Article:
Behavioral economics can help combat Covid-19 | Opinion – analysis
The new coronavirus (Covid-19) has infected more than 1.73 lakh people in more than 140 countries and has caused more than 5,500 deaths worldwide. Given its exponential extent and severity, the World Health Organization declared Covid-19 a pandemic on March 11, 2020. With no vaccine or preventive treatment against the virus and the massive uncertainty associated with its risks, Covid-19 has become Become a Common Threat to All Humanity Because fear represents a key human emotion, behavioral economics can be helpful in the fight against Covid-19.
At the heart of the transmission of infectious epidemics like Covid-19 is an individual who balances the perceived benefits of participating in self-precaution: better health and life expectancy, with the perceived costs of it: monetary, time and psychological costs. quarantine, social distancing and frequent handwashing.
As an infected person runs the risk of infecting many others, fighting Covid-19 has a crucial element of public good associated with it, which is where Covid-19’s main challenge lies. As conceptualized by behavioral economists, people rarely behave rationally and impartially in making such cost-benefit decisions. They often use mental shortcuts that affect their perception of risk and reaction to a sudden outbreak like Covid-19.
An epidemic like Covid-19 creates an environment of excessive uncertainty under which, according to behavioral scientists, humans’ perception of risk is driven by a strong sense of lack of control. The recent panic purchase of masks, disinfectants, and toilet paper in many countries demonstrates the same. Furthermore, the spread of the virus is being matched, or possibly even surpassed, by the spread of fake news, rumors, and disinformation through social media.
The first bias that becomes critical in this infodemic is retrospective bias. Once people know that an event has occurred, they believe it was always more likely to occur. With official Covid-19 evaluations constantly evolving, hindsight can make people perceive any new information about Covid-19 as inevitable. This may lead them to believe that officials should have already known where the situation was heading, leading them to question the credibility of the government’s efforts.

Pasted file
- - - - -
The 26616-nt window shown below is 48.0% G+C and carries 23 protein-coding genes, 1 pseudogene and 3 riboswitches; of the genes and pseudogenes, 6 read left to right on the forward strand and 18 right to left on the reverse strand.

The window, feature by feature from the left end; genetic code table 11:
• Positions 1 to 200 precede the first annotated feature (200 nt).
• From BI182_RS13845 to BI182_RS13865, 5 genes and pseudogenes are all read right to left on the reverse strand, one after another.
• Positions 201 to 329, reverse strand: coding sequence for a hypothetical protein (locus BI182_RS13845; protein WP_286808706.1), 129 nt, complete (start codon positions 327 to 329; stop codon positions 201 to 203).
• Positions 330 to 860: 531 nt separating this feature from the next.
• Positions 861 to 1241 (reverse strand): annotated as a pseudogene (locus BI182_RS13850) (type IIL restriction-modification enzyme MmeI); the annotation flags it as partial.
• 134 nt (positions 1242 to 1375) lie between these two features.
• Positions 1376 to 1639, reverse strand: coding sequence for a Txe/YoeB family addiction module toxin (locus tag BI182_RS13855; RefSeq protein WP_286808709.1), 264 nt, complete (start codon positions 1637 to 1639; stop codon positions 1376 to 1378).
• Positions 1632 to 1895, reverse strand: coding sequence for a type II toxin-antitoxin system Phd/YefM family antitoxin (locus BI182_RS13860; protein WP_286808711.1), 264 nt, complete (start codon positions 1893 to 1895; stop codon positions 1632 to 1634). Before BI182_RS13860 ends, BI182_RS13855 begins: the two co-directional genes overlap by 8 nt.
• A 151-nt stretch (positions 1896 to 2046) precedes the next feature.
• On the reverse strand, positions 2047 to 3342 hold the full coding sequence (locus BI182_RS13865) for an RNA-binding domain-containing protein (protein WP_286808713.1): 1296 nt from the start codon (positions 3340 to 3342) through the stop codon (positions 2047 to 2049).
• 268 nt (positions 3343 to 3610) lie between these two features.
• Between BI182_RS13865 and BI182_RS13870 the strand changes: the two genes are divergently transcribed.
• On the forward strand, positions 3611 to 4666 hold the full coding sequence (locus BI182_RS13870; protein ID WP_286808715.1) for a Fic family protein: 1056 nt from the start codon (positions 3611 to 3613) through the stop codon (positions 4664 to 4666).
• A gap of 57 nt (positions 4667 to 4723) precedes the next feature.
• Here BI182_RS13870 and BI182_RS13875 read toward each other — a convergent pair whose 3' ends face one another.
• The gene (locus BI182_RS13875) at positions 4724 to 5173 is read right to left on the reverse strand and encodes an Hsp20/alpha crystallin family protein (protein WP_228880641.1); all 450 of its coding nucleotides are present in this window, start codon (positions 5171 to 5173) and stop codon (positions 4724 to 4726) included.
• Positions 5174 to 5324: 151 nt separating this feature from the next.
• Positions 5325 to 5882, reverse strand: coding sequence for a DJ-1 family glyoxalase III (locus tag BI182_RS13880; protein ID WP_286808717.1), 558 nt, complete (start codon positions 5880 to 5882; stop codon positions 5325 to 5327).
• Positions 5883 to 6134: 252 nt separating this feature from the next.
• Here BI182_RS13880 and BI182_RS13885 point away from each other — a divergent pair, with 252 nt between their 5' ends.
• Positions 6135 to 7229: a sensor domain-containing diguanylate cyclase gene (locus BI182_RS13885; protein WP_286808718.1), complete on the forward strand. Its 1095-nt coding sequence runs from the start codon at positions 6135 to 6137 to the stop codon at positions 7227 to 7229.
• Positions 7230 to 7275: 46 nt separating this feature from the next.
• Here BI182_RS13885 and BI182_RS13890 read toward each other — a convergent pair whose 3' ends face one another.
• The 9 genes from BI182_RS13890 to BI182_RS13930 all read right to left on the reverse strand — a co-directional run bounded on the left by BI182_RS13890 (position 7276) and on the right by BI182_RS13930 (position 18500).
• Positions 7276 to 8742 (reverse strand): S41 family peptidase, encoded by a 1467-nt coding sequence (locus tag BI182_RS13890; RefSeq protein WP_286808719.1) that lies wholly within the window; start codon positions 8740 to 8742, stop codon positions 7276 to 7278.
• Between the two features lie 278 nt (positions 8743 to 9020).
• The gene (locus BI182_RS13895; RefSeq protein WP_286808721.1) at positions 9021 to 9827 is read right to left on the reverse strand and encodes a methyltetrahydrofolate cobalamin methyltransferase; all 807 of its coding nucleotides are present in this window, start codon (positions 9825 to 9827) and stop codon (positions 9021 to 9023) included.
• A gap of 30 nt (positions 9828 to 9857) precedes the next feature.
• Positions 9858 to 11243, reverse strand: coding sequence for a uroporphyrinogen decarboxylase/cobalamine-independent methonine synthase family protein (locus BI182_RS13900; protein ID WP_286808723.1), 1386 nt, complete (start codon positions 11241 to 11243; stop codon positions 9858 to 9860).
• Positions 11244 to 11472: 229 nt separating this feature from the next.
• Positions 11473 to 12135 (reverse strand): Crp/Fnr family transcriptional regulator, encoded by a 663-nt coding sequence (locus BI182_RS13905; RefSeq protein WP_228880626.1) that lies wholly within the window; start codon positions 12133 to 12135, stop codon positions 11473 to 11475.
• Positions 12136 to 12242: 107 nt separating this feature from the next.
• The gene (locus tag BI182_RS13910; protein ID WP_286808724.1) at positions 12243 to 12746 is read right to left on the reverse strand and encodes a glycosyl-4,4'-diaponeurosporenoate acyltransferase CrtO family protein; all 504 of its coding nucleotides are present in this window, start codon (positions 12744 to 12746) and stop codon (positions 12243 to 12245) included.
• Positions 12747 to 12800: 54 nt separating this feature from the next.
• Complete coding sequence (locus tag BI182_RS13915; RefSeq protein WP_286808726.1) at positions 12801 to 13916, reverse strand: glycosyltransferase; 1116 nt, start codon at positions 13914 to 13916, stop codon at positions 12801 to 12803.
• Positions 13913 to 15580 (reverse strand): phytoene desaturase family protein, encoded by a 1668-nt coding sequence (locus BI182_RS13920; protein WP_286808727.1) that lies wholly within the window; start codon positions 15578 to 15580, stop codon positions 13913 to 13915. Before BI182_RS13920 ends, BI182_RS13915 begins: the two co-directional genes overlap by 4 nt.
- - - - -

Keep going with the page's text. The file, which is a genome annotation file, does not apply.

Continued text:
Second, the risk assessment is more likely to suffer from an availability bias, that is, judge the probability of a result based on how fast it appears in our minds. Sensational news headlines and powerful images of Covid-19 related deaths serve as convenient mental shortcuts to our risk assessment. We seek validation of our pre-existing beliefs, popularly called confirmation biases; and judges that the risks are greater when they provoke strong emotions. These biases often work together, leaving us hyper vigilant, confused, and terrified. This can harm our perception of the benefits and costs of taking precautions, a critical measure of containment and mitigation.
The government is already undertaking various initiatives to raise awareness. Message from Prime Minister Narendra Modi asking people to exchange jokes with namaste It is increasingly being adopted worldwide. This simple movement helps establish social distancing as a desirable social norm. The do’s and don’ts signs at the ministry of health, the VAAYU children’s handbook and the 30-second audio clip with each phone call are good examples.
How should behavioral principles be used to communicate more effectively about Covid-19?
One, address availability bias and hindsight bias by communicating facts, action plans, and the expected role of citizens clearly and on time. Provide clarification on erroneous information visible on ministry websites.
Two, fully disclose the risks of Covid-19 and the end result of community outreach. Make a color-coded risk monitor (green for mild, yellow for medium, red for severe) available on the information websites.
Three, make it easy for people to find authentic information about Covid-19. Advertise official sources through WhatsApp, TV, radio and print. Help people locate the nearest Covid-19 diagnostic center through Google Maps, websites, or a dedicated WhatsApp facility.
Four, build the right mental model by advertising Covid-19 recovery cases on ministry websites, along with the number of infected cases and victims. Proactively circulate first-hand blogs / interviews / videos of recovered patients.
Five, set the desirable social norm by displaying videos / audio clips of trusted public figures who encourage self-caution, express empathy and solidarity with patients, appreciate front-line health workers, and destroy virus-related myths. .
Six, reinforce caution messages repeatedly through catchy phrases, mnemonics, or pictures that show namaste, hands in pocket, wash hands for 20 seconds, and encourage people to stay home if they are sick, use their elbows when coughing, and wear masks only when they are sick.
Seven, take advantage of predetermined rules by placing hand sanitizers / soap dispensers next to front doors and foyers of offices, elevators, and shopping malls for ease of use.
These efforts towards effective risk communication by all public and private authorities will help build the credibility of government action, provide people with advance guidance, and help normalize uncertainty.
Covid-19 is hitting humanity where it hurts in the most complex way: the human mind. Once we recognize the power of individual behavior in epidemics, behavioral insights are not a choice but a necessity in our collective action against Covid-19. Either way, the coronavirus will live for decades in people’s minds. Our steps today will decide the shape that memory will take.
Tulsipriya Rajkumari and Sanjana Kadyan are officers of the Indian Economic Service (IES)
working in the finance ministry
The opinions expressed are personal.